Lose 7 Pounds in 30 Hours–Without Boring Exercise!

As soon as I’d clambered into the house, I waddled into the bathroom and weighed myself. Two pounds heavier than when I’d entered the hospital.

I put a tape measure around the belly That in itself took effort. Almost forty-eight inches. Wow!

Given the five or six cups of hospital food ingested in the past week, these statistics made no sense. What was going on? Was it the types of food? The lack of deep sleep? The constipating meds?

I took the meds anyway. What if the pain got worse? I slept seven or eight hours straight for the first time in a week The nurse did call, poor dear, around midnight, doubtless very glad to find that I’d kidnapped myself. I would have liked to apologise for fleeing on her shift, but was already in dreamland. I awoke so grateful for that sleep. And then the fun began.

It was a good thing I’d left the hospital. Had I stayed, the morning staff would have discovered me in a pool of nasty-smelling stuff from top and bottom orifices, somewhere between bed and sink.

At our hojme hospital, Kay had put my wonderful mattress atop our library guest bed, which is a hard, unaccommodating fold-out thing (probably designed to discourage long visits). Unlike the $26K hospital bed, it did not rise, but it was also a lot closer to the ground, which meant I could if need be sort of roll out of bed and fall onto the floor without damaging anything except my dignity–not that I had much of that stuff clinging to my unwieldy bod by this point. From the bed, I could peruse the spines of several thousand books. My head lay nearest the god-bothering books, floor to ceiling–very appropriate for the occasion, I thought. One look to the left brought back Rumi’s poems, Sogyal Rinpoche’s Tibetan Book of Living and Dying, A Pace of Grace by BC’s own Linda Papov, the lovely face of Peace Pilgrim striding along her path, and The Idiot’s Guide to the Bible. I could let my eyes bounce along the shelves, up at the classic and then the upstart philosophers, human thought in all its luxurious, even excessive, variety. Then education, another collection of upstarts, of whom I am one–or was, until this happened. Then, books on the wonders of the body–you don’t realise how much has been written about what we humans are and how we work until you get sick. Some titles were too apropos: Who Dies? What Survives? I figured I could answer the latter title in one word–sure as heck didn’t need a whole book to tell me death is a synonym for THE END. But the book spine that blinked at me like a neon sign was Life without Pain. Imagine: someone believed strongly enough in that possibility to put out a whole book on it. That’s where I was going–to a life without pain. But not quite yet, apparently.

The home hospital had safety features in addition to ambience and a strong nurse in Kay, who proved able to lift me almost painlessly from the bed until I could retrain my muscles. A clock with a second hand allowed me to keep tract of my own pulse. A beautiful glass with a steel straw in it offered me water from the nearest shelf. For a call button, we set a large steel bowl and the steel wok lid beside the bed–the only items sure to wake Kay in case of emergency. We coaxed one of our ancient thermometers back into working mode, but left the far more expensive blood-pressure reader in its lonely exile in the bathroom, as it invariable reads the BP some thirty points higher than Walmart does. Instead, a six-weeks-old gray kitten agreed to snuggle with me and lower my BP–what could be better than that?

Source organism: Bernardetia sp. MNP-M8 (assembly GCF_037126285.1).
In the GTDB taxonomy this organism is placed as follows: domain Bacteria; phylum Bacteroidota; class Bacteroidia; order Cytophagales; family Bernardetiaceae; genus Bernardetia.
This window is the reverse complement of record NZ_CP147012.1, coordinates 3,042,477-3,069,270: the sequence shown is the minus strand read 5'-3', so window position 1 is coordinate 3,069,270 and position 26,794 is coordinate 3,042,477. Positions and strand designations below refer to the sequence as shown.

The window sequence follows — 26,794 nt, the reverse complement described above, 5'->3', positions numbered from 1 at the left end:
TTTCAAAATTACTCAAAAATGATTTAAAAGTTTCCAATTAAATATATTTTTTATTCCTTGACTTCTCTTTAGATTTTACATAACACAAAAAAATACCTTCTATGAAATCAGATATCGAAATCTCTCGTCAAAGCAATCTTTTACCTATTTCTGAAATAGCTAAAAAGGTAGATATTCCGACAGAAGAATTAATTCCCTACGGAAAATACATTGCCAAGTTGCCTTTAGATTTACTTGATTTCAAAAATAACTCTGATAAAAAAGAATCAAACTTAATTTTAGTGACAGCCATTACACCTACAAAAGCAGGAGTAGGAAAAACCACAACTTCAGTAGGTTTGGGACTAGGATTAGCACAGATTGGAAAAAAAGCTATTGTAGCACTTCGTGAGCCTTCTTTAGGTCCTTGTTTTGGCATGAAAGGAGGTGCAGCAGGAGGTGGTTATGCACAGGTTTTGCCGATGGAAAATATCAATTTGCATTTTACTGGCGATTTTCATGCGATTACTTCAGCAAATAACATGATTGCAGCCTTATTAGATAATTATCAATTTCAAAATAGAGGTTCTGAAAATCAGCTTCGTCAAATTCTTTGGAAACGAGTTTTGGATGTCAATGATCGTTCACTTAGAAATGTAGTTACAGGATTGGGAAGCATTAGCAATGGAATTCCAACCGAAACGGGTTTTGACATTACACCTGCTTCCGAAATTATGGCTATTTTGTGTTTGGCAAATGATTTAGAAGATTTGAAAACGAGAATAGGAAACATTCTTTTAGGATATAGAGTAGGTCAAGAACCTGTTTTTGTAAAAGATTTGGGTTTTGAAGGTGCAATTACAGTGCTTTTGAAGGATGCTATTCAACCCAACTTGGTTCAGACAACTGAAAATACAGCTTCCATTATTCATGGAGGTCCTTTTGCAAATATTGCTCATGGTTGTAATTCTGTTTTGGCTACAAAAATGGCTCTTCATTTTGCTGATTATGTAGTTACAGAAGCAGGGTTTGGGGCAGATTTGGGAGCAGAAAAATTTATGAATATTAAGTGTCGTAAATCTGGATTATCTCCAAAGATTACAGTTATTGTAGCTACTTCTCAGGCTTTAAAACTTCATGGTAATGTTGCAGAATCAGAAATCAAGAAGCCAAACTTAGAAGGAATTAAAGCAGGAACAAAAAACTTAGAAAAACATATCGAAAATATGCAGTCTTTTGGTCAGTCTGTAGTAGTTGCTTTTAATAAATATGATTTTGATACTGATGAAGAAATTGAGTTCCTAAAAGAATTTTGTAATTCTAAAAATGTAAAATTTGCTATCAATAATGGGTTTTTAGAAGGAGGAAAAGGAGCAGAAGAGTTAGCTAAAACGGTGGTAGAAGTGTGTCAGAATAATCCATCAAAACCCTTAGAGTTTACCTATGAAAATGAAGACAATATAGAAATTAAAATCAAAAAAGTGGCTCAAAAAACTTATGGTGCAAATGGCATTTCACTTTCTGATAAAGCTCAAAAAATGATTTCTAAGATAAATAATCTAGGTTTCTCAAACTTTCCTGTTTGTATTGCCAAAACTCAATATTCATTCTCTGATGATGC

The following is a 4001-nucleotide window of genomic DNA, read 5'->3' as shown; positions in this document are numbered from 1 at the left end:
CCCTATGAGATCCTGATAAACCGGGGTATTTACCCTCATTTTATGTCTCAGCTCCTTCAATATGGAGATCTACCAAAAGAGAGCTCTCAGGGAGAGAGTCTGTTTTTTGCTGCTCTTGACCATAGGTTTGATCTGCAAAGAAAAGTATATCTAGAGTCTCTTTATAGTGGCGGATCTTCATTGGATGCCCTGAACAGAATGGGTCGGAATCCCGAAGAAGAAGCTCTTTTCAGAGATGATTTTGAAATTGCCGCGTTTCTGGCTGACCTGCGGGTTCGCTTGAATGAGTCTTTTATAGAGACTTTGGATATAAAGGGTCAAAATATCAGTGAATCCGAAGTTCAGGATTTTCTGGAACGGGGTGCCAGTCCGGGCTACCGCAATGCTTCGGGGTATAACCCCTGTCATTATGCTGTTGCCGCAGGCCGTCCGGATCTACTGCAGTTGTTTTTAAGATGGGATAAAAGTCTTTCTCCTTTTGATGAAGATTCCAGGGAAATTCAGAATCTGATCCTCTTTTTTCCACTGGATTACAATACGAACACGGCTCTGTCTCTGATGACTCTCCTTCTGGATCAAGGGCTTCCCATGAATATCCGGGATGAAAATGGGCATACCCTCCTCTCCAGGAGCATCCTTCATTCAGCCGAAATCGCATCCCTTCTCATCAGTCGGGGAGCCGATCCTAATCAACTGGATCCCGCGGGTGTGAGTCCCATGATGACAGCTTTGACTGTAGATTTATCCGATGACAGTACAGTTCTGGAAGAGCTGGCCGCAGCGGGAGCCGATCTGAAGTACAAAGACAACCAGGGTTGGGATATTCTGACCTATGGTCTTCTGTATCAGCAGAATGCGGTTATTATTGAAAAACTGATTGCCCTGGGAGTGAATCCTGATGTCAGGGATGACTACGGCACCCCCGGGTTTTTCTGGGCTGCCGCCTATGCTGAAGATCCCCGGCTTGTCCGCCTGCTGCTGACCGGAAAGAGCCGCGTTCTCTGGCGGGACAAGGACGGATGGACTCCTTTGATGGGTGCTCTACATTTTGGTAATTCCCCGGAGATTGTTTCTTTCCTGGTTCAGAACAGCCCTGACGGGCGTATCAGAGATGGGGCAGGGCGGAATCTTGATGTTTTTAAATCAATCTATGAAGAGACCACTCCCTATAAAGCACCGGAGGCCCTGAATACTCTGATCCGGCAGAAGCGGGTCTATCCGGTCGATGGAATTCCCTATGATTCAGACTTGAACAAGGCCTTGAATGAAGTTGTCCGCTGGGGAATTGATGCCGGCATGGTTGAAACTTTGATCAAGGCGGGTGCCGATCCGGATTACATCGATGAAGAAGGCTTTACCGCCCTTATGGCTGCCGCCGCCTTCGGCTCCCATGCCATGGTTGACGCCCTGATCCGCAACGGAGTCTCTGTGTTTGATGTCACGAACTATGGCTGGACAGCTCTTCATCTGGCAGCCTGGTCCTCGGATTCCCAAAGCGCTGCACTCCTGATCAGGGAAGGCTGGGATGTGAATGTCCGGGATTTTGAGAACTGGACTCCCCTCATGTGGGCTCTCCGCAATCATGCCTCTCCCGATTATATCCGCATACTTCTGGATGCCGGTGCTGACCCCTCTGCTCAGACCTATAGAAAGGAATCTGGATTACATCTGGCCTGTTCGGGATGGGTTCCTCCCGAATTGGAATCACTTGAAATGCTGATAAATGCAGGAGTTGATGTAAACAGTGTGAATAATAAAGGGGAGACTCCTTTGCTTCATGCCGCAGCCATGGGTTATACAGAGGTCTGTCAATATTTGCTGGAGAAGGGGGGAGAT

That first day was hard. The action began as soon as I woke up and wouldn’t stop. There was plenty of exercise for both of us–just not the boring kind one does in a gym. Kay was kept running, lifting, cleaning, as the gastric experiences of an entire week decamped. Even water wouldn’t stay down, but a human being has to have water; so it was sip, sip, sip all day, just to stay hydrated. The body temperature began to rise and Kay threatened me with Emergency or even 911, but somehow, after twenty-four hours, we’d beaten it back.

Thirty hours after coming home, I weighed seven pounds less and measured four inches less around. I took my first shower, a plastic bag taped over the incision site. I felt incredibly clean, both in and out, ready to build up this body again. There is nothing like the face of death, I thought, to prepare you for living.

About Wolffy

Kaimana Wolff, novelist, poet and playwright, survives in a small community on the coast of British Columbia with her friend, a beautiful soul housed in a wolfish body. Often Lord Tyee and Wolff can be heard devising new howls, songs and dances on the lawns, in the parks, and in glens of the great forests still permitted to stand.
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